outdoor cats probably aren't the best solution to rodents in most situations either way. but if people are trying to use them for that purpose they should keep in mind that they aren't pets. I'm not talking about using miss puss sitting there on the couch....i'm talking about using a tomcat that was neutered with a pocket knife ! but if miss puss from the shelter  was not sterilized and was released outside she would very likely produce one of those tomcats within a few litters. spay and neuter your pets!!! did I say that already  
 
Gwen Lynn
Posts: 736
  • Mark post as helpful
  • send pies
  • Quote
  • Report post to moderator
You are so right!

Ever since the advent of email, blogging & posting in forums, I just never know how someone is going to interpret what they read or what I write. Sometimes, I misinterpret what is written. I am probably overly careful about my wording, but I guess that got started when I began writing blogs for someone else. When I post on here, I'll type the post, reread it a few times, change the wording, and finally post it. Then the next day I'll go back & if I don't like it, I'll change something else. I know, I over think things. I just feel like I'm out there for all the world to see...er...read!

I guess the real issue is people will take something out of context to justify or rationalize what they are doing and it's a little frustrating.

And yes, you mentioned spaying & neutering in both your posts!  Rabbits may breed like rabbits, but cats sure run a close 2nd in that dept! 
 
Leah Sattler
Posts: 2603
  • Mark post as helpful
  • send pies
  • Quote
  • Report post to moderator
we got a new kitty! ok. so I wanted to post this and this sorta fits in....right...... 

little Tulip came from one of those soon to be cat infested places. they moved to the property with their many horses in november. they now have 3 unspayed females and several tomcats and two litters of kittens. a bowl of cheap cat food is out all the time. hard to bite my tongue. it is my new source for horse manure.

little Tulip will not be expected to catch any mice. Although from my experience any mice in the house are just too much fun to resist for youngish kitties. She will be living in the lap of feline luxury....mostly our laps.... that is already all she wants to do. its like having a tiny engine on your lap....pppuuuuuurrrrrrrrrrrrrrr. this is my first ever kitten! my two other cats were young but already adults when I got them.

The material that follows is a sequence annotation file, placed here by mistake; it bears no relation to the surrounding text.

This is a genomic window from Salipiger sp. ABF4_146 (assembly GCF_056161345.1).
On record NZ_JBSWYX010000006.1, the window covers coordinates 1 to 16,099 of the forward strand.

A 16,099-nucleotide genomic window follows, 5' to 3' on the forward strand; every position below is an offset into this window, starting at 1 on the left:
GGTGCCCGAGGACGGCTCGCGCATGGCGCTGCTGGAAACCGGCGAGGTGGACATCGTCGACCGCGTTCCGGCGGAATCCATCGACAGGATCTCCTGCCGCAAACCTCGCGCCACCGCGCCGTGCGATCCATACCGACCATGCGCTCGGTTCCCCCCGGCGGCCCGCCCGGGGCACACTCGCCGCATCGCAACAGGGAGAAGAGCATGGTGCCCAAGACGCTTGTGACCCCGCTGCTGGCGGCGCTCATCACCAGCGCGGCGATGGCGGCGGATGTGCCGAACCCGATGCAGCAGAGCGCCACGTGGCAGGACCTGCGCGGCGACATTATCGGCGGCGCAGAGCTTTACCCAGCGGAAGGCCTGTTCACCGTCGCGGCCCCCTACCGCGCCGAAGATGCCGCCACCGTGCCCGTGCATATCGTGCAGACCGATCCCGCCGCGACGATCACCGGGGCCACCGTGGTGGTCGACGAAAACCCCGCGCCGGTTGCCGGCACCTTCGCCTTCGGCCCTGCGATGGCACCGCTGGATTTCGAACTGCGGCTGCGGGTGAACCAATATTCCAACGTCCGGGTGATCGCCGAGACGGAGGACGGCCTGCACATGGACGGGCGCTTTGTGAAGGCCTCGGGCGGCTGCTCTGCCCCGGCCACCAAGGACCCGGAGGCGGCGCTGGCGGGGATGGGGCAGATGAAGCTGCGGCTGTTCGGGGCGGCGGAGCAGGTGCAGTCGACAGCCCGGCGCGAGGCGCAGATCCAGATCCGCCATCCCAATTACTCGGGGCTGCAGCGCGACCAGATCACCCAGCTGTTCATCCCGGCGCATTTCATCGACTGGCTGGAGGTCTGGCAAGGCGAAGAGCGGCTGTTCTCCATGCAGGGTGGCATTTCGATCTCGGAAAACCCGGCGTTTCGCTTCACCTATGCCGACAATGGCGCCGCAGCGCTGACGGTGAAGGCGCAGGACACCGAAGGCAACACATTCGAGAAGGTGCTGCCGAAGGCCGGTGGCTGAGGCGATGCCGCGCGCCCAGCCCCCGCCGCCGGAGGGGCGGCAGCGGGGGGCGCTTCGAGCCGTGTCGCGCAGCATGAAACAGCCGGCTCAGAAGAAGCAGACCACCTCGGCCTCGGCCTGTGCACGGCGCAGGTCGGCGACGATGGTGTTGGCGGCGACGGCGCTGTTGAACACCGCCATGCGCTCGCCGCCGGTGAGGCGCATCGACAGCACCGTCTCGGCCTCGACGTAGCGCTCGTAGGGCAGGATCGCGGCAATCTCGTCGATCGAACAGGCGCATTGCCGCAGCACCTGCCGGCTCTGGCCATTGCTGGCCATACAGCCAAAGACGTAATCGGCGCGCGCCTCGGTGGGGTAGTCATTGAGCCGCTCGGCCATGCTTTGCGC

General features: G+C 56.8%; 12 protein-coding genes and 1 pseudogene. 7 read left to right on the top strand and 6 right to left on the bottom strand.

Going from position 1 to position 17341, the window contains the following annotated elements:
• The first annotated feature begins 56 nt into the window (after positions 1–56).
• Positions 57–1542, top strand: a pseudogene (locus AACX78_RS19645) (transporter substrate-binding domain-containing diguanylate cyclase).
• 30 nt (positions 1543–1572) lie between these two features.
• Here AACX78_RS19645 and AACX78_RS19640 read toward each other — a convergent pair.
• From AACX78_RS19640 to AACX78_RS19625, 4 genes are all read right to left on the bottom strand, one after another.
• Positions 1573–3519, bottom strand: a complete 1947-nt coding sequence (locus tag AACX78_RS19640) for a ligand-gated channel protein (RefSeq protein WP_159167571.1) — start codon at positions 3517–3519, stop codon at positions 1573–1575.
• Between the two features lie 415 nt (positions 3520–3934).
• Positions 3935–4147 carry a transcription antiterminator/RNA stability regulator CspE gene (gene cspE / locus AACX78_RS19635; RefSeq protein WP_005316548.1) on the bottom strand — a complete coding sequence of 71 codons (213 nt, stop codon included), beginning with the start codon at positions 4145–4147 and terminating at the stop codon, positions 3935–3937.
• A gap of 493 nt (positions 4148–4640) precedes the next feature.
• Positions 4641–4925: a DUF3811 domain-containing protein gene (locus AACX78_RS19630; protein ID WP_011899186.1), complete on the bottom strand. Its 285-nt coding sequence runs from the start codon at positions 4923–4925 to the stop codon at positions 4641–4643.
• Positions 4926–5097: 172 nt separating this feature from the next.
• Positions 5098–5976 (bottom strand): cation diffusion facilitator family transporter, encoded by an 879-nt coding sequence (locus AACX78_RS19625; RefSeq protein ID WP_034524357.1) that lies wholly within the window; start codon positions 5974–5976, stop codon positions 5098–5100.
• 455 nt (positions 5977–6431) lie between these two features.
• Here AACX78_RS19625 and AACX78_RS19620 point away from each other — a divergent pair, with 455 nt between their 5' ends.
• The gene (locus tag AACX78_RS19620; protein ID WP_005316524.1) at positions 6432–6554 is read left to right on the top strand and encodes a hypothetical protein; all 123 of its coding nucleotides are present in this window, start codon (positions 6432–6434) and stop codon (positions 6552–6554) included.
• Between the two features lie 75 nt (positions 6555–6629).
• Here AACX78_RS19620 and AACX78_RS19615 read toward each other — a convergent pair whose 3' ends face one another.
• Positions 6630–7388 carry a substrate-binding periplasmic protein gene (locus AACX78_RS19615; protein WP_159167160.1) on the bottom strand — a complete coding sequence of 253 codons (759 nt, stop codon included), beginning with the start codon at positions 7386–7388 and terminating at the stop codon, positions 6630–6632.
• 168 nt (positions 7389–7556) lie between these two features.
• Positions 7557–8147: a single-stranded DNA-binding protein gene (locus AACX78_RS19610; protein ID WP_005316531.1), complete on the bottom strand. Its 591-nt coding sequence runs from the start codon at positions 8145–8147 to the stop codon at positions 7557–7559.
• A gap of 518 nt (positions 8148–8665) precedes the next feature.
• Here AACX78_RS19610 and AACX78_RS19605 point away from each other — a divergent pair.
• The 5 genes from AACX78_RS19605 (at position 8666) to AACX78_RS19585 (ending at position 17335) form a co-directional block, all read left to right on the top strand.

Gwen Lynn
Posts: 736
  • Mark post as helpful
  • send pies
  • Quote
  • Report post to moderator
Those are such cute pix! Tulip does look like a lap cat. Have fun with her!

I wish my indoor/outdoor kitty would hunt the dang gophers we have, but noooo, she has to go after the leopard frogs! And sometimes birds. Fortunately most of the birds weren't songbirds. She got a couple of mice (outdoors, haven't ever had them indoors) last fall. I with she would stick to fur bearing critters, but for whatever reasons, those frogs were her big thing last summer.
 
Leah Sattler
Posts: 2603
  • Mark post as helpful
  • send pies
  • Quote
  • Report post to moderator
yeah that is one reason why they aren't the best for rodent control  I still reccomend snakes. they will eat frogs and such too (especially cotton mouths and water snakes) but most prefer rodents and they will raid nests some times but I don't *think* they are as bad as cats about getting songbirds.....although it could just be that they don't deposit them on your front porch to show them off like cats and so we just don't think they are killing them.
 
Gwen Lynn
Posts: 736
  • Mark post as helpful
  • send pies
  • Quote
  • Report post to moderator
Snakes are great! I love snakes. I wish I had more of them around my yard. Have only seen one that was big enough to get a mouse, but unfortunately...he was getting a toad! Wouldn't have even noticed it at all, but the toad chirped really loud & we looked in that direction, only to see him being dragged under the studio by the snake. At I know they're out there...somewhere & somedays they must eat "beef" (mice) instead of "chicken" (frogs or toads)!